The movie was written by Jill Culton who was an original writer on Monsters Inc back in 2001, and having worked in the animation department for Disney Pixar it’s clear she has turned on the house of Mouse as this is a Dreamworks production. Not only did Jill write this, but she directed as well with Co-director Todd Wilderman who worked on the sequel to Culton’s other movie Open Season back in 2008. Culton makes a choice to keep the story basic here and honestly I think it’s a good choice. You will get everything the trailer promises (except Fleetwood Mac) in the story and a level of sincerity that really only comes with this level of simplicity to the story. The script and its progress is truly sweet and well pure. My Dark Court and I debated another movie (Hustlers) after this, but we were just so engrossed in the emotion the movie brought that we didn’t want to ruin it. It’s THAT kind of film. One key thing I noticed is the co-production of the movie by Pearl Studio making this another Chinese-American co-financed movie in an ever growing market where China is almost as important as the US in box office dollars.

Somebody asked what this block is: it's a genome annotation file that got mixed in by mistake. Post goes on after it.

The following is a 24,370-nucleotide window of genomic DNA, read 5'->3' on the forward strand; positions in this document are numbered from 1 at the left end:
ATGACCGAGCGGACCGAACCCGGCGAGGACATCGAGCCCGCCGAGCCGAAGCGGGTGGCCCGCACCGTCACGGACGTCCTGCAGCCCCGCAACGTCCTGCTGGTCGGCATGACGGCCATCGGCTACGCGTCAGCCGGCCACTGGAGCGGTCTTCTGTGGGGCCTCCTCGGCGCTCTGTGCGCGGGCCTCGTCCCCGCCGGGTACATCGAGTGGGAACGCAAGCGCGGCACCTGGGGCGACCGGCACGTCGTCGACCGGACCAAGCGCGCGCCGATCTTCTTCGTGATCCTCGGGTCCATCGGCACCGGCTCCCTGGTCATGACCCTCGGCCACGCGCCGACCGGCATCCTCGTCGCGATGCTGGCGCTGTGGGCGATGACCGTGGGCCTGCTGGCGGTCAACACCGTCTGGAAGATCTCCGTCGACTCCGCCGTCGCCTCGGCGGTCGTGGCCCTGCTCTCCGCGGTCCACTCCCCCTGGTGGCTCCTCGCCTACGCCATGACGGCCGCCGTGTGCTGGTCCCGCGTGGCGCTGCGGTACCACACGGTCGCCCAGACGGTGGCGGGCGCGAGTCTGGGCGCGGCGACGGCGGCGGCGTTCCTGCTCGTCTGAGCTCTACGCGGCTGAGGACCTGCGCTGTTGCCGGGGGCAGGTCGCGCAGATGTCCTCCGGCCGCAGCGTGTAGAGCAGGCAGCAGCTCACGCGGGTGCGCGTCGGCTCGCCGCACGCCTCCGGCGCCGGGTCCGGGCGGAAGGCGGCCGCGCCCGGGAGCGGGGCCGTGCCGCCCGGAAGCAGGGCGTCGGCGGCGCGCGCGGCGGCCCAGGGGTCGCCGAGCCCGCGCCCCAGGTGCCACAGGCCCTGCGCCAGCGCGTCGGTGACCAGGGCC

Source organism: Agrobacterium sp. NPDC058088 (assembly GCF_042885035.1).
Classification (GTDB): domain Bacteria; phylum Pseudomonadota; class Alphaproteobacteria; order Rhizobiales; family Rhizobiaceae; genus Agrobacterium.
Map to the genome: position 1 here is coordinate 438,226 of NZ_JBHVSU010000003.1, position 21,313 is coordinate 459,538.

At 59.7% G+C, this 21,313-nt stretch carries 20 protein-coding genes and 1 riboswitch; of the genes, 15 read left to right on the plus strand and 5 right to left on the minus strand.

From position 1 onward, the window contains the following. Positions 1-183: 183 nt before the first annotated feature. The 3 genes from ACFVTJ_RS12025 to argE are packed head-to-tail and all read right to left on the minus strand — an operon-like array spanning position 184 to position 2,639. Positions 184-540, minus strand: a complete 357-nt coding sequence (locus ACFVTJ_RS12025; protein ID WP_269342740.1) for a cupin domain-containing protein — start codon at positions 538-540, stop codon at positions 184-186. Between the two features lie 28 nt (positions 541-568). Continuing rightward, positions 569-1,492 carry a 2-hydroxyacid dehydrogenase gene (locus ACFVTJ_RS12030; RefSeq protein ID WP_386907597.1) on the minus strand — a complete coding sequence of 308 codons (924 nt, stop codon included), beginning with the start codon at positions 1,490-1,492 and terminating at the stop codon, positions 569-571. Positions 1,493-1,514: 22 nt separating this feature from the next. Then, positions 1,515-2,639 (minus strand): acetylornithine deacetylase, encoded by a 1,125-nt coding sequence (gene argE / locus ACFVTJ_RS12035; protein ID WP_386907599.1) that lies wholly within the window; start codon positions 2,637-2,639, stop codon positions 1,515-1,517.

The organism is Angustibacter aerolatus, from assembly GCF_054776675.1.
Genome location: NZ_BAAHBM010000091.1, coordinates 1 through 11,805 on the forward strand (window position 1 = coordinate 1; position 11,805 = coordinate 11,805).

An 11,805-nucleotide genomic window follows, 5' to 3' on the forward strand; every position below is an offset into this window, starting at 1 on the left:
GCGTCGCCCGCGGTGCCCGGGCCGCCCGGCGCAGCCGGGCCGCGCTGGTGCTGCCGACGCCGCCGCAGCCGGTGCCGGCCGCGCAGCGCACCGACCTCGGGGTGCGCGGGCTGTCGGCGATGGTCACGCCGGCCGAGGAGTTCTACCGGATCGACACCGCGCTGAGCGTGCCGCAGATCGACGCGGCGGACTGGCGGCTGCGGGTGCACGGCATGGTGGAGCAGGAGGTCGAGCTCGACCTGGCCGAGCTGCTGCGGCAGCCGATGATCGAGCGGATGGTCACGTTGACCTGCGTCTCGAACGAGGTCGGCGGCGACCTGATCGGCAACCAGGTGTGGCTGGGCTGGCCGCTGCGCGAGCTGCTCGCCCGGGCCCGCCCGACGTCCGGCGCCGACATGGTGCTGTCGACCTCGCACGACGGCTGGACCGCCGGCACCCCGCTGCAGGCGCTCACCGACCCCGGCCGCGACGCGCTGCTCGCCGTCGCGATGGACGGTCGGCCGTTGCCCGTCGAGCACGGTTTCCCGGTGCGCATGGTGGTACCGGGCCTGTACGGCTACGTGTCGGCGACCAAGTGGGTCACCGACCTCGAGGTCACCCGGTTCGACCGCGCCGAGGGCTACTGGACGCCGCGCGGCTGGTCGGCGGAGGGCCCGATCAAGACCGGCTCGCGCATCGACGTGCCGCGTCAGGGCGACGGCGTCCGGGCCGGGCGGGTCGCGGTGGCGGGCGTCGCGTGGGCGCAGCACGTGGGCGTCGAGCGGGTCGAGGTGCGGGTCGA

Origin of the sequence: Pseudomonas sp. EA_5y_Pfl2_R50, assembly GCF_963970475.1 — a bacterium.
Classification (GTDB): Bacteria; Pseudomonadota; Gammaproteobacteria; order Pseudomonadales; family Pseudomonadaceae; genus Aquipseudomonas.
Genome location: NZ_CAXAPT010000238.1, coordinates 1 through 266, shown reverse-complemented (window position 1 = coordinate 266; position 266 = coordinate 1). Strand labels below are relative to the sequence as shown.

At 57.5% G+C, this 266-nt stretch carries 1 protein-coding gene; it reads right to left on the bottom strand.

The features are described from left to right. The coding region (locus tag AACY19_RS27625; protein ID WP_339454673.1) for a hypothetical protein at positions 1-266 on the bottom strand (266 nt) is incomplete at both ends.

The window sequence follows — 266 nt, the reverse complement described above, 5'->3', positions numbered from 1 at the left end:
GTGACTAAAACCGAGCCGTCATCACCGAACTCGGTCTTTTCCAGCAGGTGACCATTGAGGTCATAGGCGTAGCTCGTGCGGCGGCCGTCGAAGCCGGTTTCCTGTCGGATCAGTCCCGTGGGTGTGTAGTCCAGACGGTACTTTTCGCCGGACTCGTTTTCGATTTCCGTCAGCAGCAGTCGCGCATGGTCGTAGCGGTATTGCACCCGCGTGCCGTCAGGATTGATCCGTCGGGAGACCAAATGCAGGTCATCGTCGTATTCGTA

From a casting and character perspective it’s *very* important within the US audiences that the central characters are all Chinese. I have said it before and will continue to say it until someone drives a wooden stake through my heart, #RepresentationMatters. With Chloe Bennet (aka Chloe Wang) of Agents of Shield lending her voice to the main character Yi, Albert Tsai (Dr. Ken) as Peng, and Tenzing Norgay Trainor voicing Jin all of the main roles are by Asian American actors. Again this is important not just that the character is represented by the actors are also getting the work as well; which can be problematic in Hollywood unless you only want certain roles. There’s a reason Chloe Bennet goes by that name instead of Wang. Back on point though, all three deliver here giving excellent and nuanced voice work that the animation compliments.